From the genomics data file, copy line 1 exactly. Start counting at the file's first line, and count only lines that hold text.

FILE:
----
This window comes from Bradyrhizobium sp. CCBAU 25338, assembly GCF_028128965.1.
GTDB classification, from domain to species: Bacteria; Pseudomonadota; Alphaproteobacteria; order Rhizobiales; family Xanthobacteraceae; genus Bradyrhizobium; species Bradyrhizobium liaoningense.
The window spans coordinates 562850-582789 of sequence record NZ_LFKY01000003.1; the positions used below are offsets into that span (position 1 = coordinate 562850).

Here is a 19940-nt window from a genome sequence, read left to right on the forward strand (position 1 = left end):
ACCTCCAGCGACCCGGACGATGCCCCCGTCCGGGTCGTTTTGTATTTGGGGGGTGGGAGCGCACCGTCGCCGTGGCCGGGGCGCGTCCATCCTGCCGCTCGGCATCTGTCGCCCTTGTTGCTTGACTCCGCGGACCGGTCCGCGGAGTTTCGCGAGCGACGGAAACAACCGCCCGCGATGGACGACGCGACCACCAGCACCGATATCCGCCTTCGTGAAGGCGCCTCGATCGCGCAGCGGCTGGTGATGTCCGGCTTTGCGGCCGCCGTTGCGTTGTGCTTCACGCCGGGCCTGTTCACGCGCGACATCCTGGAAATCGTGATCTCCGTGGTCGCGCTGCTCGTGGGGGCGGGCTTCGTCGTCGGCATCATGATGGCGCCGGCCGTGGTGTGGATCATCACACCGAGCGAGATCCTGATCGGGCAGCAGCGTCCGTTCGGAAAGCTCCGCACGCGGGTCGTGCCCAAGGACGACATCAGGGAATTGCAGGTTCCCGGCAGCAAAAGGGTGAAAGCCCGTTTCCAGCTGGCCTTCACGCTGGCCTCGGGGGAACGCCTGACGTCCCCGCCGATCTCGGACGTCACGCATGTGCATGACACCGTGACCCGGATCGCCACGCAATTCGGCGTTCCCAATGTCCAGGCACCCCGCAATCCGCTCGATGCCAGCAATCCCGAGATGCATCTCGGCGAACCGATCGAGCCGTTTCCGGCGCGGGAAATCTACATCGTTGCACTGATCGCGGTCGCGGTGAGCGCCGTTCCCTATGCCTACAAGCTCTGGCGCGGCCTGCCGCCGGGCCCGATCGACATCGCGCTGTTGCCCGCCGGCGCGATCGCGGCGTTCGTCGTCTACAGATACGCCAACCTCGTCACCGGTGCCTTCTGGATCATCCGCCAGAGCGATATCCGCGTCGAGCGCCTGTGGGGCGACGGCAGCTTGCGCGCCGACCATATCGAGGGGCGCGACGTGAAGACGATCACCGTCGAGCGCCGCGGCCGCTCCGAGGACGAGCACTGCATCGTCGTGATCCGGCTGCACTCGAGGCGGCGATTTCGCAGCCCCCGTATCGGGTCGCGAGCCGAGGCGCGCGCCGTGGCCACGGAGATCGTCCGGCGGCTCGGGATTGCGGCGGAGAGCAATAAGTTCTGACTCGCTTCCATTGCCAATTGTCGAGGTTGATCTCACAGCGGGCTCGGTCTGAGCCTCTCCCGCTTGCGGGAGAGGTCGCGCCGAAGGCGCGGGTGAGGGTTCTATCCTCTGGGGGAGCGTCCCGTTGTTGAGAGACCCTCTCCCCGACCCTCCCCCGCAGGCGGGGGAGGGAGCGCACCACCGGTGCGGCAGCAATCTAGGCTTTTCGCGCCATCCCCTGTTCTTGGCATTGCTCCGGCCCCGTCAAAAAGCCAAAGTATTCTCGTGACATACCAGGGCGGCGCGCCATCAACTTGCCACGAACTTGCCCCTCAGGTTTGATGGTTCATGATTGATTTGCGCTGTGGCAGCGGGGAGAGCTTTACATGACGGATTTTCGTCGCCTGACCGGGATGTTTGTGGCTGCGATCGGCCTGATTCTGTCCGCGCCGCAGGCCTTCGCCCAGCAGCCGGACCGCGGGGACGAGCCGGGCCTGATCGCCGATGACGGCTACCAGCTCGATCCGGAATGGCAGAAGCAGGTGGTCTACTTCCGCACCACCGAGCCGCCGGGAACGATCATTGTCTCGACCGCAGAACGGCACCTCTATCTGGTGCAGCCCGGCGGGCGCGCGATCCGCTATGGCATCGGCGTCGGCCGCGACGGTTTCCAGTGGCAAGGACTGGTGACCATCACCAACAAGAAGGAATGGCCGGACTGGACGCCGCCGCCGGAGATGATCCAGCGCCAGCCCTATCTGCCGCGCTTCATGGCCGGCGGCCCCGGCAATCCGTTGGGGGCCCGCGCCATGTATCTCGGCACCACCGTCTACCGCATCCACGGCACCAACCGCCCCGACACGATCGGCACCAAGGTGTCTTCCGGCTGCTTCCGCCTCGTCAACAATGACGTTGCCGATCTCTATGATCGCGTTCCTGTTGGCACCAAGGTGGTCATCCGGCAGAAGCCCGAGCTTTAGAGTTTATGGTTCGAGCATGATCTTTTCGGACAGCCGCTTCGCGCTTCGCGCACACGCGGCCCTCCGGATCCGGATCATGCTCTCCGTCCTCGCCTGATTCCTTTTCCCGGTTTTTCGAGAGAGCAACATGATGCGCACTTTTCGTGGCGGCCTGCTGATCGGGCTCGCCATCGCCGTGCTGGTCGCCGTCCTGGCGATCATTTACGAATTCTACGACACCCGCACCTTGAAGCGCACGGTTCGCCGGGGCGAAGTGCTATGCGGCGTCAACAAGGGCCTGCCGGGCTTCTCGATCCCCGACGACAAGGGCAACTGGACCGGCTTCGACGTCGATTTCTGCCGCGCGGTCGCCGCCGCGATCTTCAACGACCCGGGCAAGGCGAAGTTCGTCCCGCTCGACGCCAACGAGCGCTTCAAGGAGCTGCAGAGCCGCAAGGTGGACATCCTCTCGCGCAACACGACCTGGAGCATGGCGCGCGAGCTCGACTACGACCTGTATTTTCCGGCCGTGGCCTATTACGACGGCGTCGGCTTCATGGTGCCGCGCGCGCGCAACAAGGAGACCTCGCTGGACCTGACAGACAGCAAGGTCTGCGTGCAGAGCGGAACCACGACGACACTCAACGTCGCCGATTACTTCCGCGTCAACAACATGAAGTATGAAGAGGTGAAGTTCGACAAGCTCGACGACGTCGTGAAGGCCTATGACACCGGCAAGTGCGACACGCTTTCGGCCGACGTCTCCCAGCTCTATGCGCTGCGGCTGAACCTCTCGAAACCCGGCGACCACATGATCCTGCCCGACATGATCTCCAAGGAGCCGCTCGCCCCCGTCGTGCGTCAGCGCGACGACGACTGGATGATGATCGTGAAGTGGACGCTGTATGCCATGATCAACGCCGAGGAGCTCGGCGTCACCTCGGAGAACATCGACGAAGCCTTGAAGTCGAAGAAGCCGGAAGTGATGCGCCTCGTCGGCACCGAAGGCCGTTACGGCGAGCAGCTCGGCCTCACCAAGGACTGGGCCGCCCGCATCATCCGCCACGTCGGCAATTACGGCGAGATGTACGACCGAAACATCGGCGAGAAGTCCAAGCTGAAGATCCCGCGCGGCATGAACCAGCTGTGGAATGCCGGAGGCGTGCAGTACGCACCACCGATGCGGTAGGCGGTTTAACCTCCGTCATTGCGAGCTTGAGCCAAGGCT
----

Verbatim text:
This window comes from Bradyrhizobium sp. CCBAU 25338, assembly GCF_028128965.1.